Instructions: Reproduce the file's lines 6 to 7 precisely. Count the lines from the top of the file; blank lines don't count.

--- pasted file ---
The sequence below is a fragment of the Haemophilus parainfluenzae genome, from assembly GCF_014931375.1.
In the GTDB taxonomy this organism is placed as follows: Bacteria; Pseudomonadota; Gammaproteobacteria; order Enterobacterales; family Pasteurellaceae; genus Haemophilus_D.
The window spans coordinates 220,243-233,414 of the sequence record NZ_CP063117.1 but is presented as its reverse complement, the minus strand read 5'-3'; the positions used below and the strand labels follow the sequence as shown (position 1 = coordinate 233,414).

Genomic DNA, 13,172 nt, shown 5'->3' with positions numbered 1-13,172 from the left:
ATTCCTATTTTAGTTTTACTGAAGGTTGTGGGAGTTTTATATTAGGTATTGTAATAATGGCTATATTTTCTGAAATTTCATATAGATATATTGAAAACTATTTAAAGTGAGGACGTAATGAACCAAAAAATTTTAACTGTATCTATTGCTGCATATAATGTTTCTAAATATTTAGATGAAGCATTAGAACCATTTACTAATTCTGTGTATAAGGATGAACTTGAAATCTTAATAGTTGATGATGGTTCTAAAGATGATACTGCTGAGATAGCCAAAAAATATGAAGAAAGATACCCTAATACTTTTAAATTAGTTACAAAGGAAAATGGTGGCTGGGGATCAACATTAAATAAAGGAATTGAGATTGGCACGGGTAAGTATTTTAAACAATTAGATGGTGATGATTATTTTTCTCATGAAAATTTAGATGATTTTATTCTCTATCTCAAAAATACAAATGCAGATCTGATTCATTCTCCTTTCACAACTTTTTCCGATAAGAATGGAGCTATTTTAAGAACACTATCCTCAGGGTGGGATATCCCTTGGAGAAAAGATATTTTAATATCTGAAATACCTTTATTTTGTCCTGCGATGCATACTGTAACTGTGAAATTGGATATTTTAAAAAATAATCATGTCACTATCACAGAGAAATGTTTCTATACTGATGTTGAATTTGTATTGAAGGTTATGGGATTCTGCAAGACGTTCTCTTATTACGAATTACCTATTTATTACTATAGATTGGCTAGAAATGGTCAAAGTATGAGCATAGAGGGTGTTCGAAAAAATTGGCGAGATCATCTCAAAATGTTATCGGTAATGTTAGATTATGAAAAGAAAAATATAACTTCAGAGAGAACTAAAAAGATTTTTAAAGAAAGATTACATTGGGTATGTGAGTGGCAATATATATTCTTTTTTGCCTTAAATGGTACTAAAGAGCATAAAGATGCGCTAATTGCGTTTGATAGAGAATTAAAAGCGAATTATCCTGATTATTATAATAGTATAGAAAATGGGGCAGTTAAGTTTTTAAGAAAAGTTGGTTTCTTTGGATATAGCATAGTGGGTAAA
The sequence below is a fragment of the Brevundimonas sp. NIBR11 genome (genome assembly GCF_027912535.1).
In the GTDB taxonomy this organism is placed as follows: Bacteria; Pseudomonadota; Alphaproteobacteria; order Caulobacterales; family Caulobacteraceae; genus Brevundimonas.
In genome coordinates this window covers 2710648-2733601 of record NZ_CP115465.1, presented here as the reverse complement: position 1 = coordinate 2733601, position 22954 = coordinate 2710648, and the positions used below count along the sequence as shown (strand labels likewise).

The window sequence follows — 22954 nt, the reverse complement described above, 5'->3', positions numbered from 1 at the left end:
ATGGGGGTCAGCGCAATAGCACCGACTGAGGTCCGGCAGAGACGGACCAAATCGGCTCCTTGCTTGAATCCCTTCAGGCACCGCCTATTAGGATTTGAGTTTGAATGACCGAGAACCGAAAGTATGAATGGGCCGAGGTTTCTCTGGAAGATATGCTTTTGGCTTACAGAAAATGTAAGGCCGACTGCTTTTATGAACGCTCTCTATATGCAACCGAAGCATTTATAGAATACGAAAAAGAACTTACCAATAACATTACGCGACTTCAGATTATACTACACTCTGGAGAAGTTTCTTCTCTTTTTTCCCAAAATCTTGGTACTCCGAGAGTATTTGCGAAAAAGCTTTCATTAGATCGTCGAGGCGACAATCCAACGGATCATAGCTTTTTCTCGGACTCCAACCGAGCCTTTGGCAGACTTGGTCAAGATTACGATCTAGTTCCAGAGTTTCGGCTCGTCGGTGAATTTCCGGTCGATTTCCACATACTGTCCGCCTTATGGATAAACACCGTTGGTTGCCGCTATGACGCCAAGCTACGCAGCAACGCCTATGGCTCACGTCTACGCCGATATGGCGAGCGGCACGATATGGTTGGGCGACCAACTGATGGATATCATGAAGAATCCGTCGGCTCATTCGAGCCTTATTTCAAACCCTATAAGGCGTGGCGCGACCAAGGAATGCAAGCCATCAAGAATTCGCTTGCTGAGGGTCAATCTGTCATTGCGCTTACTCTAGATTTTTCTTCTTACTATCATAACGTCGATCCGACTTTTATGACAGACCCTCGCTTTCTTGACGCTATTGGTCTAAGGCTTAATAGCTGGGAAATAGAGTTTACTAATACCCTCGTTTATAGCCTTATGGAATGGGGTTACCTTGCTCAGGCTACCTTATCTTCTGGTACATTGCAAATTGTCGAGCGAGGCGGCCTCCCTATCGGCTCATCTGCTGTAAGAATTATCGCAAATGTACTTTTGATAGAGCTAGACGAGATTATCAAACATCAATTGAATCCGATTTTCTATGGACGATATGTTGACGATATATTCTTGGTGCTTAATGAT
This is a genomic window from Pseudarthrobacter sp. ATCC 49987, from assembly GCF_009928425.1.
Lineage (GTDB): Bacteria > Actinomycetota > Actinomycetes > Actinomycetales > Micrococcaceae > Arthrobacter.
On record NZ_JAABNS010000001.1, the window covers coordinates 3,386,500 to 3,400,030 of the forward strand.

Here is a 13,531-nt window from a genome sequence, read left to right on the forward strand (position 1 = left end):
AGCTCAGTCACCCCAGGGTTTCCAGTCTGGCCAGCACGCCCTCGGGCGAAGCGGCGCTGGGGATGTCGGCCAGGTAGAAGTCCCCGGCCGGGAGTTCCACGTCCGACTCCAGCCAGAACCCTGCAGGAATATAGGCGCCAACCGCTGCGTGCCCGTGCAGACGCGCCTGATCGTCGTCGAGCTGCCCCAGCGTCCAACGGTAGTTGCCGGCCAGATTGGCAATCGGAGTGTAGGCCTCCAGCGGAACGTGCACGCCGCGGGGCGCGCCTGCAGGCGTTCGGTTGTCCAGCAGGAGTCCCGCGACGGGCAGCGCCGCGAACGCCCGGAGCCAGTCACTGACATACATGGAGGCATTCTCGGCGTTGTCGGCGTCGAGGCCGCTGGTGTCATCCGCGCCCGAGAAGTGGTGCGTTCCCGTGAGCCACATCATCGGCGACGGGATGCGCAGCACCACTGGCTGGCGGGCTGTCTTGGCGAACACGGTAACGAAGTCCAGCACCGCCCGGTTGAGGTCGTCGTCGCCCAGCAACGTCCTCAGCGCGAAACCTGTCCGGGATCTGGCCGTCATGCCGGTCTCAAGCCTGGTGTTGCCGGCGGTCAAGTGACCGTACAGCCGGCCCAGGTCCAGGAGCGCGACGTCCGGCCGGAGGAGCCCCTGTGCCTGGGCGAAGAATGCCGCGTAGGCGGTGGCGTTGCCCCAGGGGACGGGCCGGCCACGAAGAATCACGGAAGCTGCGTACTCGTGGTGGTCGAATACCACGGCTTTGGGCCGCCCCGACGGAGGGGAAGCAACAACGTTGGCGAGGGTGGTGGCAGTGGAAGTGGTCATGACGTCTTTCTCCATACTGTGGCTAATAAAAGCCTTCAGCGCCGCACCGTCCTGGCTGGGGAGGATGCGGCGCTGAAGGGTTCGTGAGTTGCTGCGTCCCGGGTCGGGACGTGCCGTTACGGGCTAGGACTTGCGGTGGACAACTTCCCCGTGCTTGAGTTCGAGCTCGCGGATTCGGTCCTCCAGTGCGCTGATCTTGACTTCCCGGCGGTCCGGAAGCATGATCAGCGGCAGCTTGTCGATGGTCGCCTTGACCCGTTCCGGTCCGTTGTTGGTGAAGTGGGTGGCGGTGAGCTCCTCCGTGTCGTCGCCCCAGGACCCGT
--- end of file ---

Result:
The sequence below is a fragment of the Brevundimonas sp. NIBR11 genome (genome assembly GCF_027912535.1).
In the GTDB taxonomy this organism is placed as follows: Bacteria; Pseudomonadota; Alphaproteobacteria; order Caulobacterales; family Caulobacteraceae; genus Brevundimonas.